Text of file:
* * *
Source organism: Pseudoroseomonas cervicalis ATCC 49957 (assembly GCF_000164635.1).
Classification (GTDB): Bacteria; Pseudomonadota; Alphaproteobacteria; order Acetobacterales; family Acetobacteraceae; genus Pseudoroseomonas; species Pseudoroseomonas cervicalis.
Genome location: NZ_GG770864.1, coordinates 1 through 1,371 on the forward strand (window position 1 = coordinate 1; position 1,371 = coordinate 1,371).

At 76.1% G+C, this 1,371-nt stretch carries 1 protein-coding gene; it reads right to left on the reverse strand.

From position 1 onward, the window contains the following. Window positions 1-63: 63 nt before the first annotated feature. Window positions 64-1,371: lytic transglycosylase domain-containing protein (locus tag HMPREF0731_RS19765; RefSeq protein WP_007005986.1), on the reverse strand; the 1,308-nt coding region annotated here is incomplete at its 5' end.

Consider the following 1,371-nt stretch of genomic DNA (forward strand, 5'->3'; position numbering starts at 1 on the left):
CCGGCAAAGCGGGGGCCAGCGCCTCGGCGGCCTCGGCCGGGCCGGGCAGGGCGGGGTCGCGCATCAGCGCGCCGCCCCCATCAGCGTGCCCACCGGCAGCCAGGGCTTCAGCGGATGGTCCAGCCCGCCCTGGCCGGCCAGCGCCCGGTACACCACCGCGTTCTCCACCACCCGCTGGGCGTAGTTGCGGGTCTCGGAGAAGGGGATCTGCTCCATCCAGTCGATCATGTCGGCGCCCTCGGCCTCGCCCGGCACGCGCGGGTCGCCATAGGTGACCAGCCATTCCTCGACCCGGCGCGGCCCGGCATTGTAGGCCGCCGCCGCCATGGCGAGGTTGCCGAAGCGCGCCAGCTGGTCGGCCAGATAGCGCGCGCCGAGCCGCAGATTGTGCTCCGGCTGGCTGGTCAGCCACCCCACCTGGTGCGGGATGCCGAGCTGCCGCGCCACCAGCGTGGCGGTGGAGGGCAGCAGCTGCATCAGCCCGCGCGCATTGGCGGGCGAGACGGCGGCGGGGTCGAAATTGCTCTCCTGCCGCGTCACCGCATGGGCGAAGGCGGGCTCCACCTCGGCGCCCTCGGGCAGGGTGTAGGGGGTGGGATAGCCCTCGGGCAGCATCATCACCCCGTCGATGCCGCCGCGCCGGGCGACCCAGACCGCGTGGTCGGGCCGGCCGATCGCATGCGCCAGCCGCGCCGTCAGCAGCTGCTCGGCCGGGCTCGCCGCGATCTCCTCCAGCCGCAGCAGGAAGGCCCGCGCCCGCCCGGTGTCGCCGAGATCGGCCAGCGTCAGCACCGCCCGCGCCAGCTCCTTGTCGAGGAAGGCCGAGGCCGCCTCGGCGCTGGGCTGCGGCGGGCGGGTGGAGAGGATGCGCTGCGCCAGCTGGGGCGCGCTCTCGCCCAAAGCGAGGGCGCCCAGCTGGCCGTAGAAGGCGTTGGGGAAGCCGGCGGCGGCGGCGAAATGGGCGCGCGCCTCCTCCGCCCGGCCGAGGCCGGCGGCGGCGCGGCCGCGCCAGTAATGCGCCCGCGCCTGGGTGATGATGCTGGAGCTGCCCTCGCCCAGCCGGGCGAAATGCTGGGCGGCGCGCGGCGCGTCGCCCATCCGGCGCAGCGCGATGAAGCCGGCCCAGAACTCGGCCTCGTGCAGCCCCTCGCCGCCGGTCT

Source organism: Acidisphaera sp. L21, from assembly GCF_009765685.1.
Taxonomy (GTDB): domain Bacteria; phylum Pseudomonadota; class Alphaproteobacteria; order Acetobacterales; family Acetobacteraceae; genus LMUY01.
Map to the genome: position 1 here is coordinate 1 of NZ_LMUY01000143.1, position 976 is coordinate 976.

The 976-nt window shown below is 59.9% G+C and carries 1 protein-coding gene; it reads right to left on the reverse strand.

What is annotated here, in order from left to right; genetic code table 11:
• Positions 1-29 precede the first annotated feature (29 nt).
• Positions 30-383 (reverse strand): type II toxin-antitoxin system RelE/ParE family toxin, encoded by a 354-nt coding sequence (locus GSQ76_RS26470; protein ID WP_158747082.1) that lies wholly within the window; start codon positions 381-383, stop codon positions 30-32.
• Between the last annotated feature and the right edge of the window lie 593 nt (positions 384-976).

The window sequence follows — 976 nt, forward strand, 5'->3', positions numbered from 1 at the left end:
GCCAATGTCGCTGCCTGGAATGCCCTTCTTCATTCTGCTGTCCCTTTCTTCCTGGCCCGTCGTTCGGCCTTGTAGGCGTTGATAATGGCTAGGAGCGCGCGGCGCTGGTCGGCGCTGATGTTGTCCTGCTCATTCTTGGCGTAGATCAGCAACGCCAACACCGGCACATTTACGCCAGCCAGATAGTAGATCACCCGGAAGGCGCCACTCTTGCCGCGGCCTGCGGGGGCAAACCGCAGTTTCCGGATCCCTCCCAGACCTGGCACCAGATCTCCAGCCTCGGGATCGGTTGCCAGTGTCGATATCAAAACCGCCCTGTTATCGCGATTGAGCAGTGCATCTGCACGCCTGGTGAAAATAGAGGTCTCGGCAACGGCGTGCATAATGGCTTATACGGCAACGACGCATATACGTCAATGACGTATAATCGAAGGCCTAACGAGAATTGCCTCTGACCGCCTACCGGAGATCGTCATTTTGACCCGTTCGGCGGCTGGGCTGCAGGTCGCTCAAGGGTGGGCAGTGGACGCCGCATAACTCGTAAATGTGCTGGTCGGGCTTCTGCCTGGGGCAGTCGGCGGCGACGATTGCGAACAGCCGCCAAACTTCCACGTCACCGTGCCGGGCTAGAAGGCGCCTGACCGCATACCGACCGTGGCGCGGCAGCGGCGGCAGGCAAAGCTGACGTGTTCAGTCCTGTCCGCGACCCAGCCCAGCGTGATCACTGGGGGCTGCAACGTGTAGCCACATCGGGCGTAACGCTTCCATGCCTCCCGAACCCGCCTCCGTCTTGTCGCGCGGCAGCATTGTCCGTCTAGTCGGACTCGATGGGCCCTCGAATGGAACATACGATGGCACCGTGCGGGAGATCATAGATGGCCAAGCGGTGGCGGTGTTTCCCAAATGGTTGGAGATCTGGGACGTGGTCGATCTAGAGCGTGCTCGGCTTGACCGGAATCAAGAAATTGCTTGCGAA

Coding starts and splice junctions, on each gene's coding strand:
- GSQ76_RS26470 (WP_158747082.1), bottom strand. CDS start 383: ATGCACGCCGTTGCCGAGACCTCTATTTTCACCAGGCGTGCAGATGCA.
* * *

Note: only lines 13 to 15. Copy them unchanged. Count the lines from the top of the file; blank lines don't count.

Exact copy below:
• Positions 1-29 precede the first annotated feature (29 nt).
• Positions 30-383 (reverse strand): type II toxin-antitoxin system RelE/ParE family toxin, encoded by a 354-nt coding sequence (locus GSQ76_RS26470; protein ID WP_158747082.1) that lies wholly within the window; start codon positions 381-383, stop codon positions 30-32.
• Between the last annotated feature and the right edge of the window lie 593 nt (positions 384-976).